The story takes place in the late 1920’s Soviet Union. Ippolit Matveevich Vorobyaninov (Ron Moody) used to be an aristocrat but the Russian revolution reduced him to a government bureaucrat. But luck comes his way as he learns from his dying mother-in-law of a treasure she hid from the Bolsheviks in one of the twelve dining room chairs. Ippolit teams up with hustler Ostpap Bender and embarks on a treasure hunt for the proverbial chairs. But they are not the only ones who know the whereabouts of this treasure.
Father Fyodor also knows the whereabouts of this treasure from the last confession that he gave to Ippolit’s mother-in-law. The movie (which is faithful to the novel apart from the ending, which Mel Brooks couldn’t resist to give it a Hollywood ending) then takes the viewer on an amazing and very funny ride across the Soviet Union.
6. Indiana Jones 1-3 (Steven Spielberg, 1981, 1984 & 1989)
When it comes to Harrison Ford, it’s very hard to pinpoint his most iconic role. Unlike most actors, Harrison Ford has had quite a couple of roles that stayed in the hearts of movie fans – Han Solo, Indiana Jones, Dr. Richard Kimble, The President of the United States and Rick Deckard.
Like Harrison Ford, Steven Spielberg is also hard to define with just one film, as he is behind some of the most popular films of all time. But there is something about the Indiana Jones films that will always have a special place for both the actor and the director, movie audiences just can’t get enough of the famed archaeologist and his extraordinary adventures.
The public was first introduced to Indiana Jones in 1981 when “Raiders of the Lost Ark” (later renamed “Indiana Jones and the Raiders of the Lost Ark”) came out. Since his first appearance, Indiana Jones has become a worldwide star and remains one of cinema’s most revered film characters.
Particular trademarks of the character include his iconic look (bullwhip, fedora, satchel and leather jacket), sense of humor, knowledge of many ancient civilizations and languages, and fear of snakes. But no matter how Indiana Jones, or Indy, chooses to appear in front of his audiences, one thing will always stay the same: his love for adventure and treasures. In each of the Indiana Jones installment, the fictional archaeologist is always on the lookout for a treasure that could change the fate of mankind.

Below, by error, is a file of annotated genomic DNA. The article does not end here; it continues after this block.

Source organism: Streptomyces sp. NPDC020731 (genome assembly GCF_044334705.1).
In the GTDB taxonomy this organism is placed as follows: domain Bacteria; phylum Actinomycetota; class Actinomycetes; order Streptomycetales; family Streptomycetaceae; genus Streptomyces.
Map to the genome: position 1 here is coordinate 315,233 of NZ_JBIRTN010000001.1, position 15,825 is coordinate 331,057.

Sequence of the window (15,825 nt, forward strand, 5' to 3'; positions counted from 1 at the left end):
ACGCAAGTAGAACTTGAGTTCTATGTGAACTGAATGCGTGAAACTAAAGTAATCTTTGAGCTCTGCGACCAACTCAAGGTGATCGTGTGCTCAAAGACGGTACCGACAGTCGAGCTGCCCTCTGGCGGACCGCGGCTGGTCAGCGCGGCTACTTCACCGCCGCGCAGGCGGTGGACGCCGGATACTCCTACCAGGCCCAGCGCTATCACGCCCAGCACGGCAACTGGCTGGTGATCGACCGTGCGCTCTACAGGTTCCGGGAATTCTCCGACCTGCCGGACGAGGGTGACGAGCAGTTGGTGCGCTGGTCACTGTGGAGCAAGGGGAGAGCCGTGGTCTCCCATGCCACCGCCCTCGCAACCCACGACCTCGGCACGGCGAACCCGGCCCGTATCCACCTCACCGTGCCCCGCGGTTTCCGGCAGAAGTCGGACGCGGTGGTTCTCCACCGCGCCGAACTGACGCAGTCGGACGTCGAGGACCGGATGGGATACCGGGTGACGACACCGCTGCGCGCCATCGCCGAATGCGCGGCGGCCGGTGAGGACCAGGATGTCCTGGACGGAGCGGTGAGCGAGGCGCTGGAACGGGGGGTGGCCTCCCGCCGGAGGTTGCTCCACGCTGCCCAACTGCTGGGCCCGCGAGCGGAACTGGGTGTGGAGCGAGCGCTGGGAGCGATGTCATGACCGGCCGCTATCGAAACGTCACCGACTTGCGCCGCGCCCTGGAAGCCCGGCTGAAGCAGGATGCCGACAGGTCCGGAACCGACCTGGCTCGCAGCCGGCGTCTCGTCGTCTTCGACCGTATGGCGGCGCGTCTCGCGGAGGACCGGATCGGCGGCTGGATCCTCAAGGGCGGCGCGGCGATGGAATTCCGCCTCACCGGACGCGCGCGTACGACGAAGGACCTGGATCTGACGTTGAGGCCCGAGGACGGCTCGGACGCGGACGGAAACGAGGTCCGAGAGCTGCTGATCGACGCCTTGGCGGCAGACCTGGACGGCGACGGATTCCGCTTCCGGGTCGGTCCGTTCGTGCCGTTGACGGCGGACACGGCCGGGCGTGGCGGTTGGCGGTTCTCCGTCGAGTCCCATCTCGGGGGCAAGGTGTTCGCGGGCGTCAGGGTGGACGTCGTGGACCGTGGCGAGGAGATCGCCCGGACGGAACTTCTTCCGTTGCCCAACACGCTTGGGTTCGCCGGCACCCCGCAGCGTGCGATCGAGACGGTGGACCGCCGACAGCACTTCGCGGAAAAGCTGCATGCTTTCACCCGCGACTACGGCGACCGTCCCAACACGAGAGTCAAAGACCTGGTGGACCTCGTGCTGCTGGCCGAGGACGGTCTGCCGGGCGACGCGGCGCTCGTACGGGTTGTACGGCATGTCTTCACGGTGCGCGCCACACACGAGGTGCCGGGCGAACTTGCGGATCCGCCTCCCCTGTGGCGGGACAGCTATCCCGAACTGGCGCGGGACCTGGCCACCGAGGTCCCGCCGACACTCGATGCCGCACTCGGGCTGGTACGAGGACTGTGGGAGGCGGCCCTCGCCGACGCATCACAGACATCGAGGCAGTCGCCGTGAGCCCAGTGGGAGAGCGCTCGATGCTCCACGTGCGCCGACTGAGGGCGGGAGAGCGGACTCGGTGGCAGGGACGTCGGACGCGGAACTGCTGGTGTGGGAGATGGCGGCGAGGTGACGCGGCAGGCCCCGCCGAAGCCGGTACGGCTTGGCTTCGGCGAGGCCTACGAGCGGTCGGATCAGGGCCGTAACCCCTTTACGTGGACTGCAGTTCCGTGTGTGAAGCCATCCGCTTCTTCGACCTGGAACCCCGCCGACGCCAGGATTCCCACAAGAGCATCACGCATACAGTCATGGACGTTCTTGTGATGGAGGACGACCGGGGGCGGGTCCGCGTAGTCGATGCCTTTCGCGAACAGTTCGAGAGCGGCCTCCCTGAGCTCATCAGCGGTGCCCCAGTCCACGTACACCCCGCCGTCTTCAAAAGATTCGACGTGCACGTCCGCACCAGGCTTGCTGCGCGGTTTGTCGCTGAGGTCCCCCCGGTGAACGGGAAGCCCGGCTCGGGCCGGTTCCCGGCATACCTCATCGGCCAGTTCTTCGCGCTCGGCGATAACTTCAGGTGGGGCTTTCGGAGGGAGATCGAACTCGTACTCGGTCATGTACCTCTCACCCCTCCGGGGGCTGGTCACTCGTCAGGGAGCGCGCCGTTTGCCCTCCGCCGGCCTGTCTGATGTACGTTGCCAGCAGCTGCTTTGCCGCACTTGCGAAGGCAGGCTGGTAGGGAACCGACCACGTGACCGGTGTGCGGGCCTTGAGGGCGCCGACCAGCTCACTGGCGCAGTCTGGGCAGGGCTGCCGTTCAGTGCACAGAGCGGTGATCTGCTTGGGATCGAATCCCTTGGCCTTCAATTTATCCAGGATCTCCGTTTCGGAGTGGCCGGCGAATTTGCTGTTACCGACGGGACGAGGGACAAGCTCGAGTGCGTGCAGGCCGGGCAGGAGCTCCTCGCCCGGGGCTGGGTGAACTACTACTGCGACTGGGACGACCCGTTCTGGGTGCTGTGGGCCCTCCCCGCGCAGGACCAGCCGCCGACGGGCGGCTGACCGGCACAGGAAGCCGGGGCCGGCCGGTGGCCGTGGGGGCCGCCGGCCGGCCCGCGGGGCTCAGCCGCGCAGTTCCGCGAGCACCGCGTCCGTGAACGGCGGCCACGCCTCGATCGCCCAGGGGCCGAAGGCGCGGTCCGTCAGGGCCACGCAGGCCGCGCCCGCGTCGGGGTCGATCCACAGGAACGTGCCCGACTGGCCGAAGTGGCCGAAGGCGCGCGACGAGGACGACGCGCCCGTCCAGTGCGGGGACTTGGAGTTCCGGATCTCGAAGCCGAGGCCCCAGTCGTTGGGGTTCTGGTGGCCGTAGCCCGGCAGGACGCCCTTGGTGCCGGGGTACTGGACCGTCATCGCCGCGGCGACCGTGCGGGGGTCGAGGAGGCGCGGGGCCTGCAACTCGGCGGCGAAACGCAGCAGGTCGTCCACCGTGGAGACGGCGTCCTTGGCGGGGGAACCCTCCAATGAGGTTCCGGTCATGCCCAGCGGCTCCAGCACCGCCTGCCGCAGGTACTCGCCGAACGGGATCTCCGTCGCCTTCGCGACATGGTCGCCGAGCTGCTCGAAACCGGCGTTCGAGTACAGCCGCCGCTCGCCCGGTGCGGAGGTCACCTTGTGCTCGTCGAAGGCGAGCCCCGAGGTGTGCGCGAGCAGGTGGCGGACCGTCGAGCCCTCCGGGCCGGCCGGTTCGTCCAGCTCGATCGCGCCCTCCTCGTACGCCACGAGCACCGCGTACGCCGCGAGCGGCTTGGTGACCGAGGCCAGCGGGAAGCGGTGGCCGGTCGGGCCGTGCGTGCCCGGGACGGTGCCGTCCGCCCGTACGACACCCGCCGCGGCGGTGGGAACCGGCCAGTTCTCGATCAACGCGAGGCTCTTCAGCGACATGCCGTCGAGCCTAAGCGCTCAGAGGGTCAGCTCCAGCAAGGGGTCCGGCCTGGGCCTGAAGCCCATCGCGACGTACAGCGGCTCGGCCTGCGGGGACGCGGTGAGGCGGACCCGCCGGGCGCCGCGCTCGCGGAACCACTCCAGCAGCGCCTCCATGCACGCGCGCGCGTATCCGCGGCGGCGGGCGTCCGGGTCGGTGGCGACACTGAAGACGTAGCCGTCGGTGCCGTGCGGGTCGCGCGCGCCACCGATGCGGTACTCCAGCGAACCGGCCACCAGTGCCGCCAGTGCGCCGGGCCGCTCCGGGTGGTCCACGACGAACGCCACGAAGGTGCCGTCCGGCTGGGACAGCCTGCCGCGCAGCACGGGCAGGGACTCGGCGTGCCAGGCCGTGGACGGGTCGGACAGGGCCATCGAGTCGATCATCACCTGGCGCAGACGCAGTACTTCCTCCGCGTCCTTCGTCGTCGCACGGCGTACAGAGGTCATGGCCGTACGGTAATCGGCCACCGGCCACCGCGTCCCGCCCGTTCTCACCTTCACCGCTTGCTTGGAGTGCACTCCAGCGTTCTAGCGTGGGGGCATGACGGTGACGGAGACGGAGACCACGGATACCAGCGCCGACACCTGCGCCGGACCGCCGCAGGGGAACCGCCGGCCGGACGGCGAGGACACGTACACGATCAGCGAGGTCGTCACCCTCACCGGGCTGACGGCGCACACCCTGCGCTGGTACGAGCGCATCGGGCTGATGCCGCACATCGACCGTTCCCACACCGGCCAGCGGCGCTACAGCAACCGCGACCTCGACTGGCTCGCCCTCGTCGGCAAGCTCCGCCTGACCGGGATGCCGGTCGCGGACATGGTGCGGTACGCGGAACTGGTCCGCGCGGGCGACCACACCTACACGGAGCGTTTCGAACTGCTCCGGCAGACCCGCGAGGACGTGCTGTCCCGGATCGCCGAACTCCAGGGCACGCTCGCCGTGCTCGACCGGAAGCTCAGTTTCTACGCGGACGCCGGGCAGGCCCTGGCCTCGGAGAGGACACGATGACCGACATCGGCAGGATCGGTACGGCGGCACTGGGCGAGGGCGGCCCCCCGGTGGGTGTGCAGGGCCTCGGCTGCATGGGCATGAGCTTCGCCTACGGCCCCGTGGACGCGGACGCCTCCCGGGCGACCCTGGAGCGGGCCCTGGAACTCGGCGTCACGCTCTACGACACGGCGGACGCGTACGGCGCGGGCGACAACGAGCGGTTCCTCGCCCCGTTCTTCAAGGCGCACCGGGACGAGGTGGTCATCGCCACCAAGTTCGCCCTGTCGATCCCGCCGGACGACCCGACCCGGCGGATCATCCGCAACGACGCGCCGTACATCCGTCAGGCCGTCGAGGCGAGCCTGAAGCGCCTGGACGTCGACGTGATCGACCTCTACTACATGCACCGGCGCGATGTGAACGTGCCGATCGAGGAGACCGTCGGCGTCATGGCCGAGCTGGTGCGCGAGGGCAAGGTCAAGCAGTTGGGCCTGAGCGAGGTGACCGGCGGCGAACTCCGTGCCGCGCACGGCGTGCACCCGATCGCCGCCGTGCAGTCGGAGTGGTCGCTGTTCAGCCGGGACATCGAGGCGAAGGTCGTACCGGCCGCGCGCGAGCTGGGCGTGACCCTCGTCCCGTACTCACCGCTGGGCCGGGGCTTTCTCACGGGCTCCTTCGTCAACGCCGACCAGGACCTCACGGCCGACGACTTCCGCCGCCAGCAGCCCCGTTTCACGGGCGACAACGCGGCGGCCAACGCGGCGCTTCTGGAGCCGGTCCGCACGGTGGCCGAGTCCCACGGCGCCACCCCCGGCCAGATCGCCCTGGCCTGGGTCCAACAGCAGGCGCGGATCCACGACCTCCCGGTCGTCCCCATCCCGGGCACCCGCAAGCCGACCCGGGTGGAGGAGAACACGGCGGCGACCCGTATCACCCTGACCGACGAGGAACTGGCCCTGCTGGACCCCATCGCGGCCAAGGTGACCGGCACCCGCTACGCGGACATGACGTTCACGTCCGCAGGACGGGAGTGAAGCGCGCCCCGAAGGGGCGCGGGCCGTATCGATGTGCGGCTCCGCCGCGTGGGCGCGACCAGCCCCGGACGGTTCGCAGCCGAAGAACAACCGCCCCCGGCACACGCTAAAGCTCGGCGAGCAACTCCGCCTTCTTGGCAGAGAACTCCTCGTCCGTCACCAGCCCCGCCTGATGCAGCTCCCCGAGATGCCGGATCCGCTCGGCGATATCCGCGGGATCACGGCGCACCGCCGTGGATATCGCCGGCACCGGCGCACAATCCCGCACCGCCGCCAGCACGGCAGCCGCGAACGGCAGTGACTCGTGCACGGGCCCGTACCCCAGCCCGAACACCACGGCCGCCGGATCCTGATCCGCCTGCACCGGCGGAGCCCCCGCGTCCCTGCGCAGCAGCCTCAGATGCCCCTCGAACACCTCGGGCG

Indiana Jones will surely be back. The only question is what treasures he will go after next.
7. Time Bandits (Terry Gilliam, 1981)
It’s hard enough to chase after treasures in your own country on present day. But what if you had to chase these treasures in different countries and in different eras of world history? Challenging, right? For the common man, yes, but not for a particular band of dwarves who do this on a regular basis. “Time Bandits” is the first film of Terry Gilliam’s unofficial “imagination trilogy” that also contains “Brazil” and “The Adventures of Baron Munchhausen”.
One must remember that this is a fantasy film and mustn’t be surprised when a black hole is discovered in a young boy’s wardrobe. Through this black hole, a band of dwarves jump from era to era, looking for treasures to steal. The boy accidentally joins them on their adventures through time from Napoleonic times to the Middle Ages to the early 1900s, then to the time of legends and ultimate darkness.
“Time Bandits” may not be a masterpiece, but it is definitely a triumph of the imagination and it’s the kind of film that is to be discovered like a hidden treasure.
8. Romancing the Stone (Robert Zemeckis, 1984)
“Romancing the Stone” is pure entertainment and should be viewed with this in mind. It can be best defined as an action-adventure romantic comedy.
The movie stars Kathleen Turner as Joan Wilder, a lonely romance novelist that receives a treasure map in the mail. The map is from her brother-in-law who was recently murdered. To make matters worse, her sister Elaine is kidnapped in Colombia and a deal is proposed: the map for her sister.
Forced by the situation, Joan decides to act like Angelina (the heroine of her adventure novels) and travels to South America to retrieve her sister. In the mists of South America, she meets a mercenary named Jack Colton (Michael Douglas) who agrees to help her. The two set off on an adventure of a lifetime; just like in Joan’s novels.
Douglas and Turner act very well together, and Danny DeVito shows his comedy skills in all its glory. When you toss in several great chases scenes, a nasty corrupt cop-villain, and some comedy elements, the end-result is fascinating.
9. The Jewel of the Nile (Lewis Teague, 1985)
Like any successful Hollywood movie, 1984’s “Romancing the Stone” had a sequel. This time Joan Wilder (Kathleen Turner), Jack Colton (Michael Douglas) and Ralph (Danny DeVito) take their treasure-hunting adventure to Africa. “The Jewel of the Nile” finds Joan and Jack as a couple living the easy life but longing for the adventures of their pasts. This creates tension within the couple who seems to be on the verge of dissolution.
Unbearable of this boredom, Joan accepts an invitation from a sheik to go to the Middle East. There she is abducted and finds herself involved with a mysterious treasure simply known as The Jewel of the Nile. Pretty soon, Jack comes to the rescue. They both go from one adventure to another and do what they do best: hunt treasures.
10. The Goonies (Richard Donner, 1985)
Somehow, children and treasure hunting always seem to go hand in hand. The idea comes from a story of Steven Spielberg. Its premise features a band of children on their way to become teenagers.
While trying to find a way to save their homes from demolition, the Goonies discover an old pirate map of the legendary One-Eyed Willy. According to the map, the treasure is right underneath an abandoned restaurant. The Goonies are joined in their quest by a gentle giant named Sloth. The adventure of finding the treasure and saving their homes can now begin.
“The Goonies” is absolutely a pure, fun-filled movie to enjoy with your kids, grandkids, nieces and nephews, or simply by yourself. Hang on and enjoy the ride!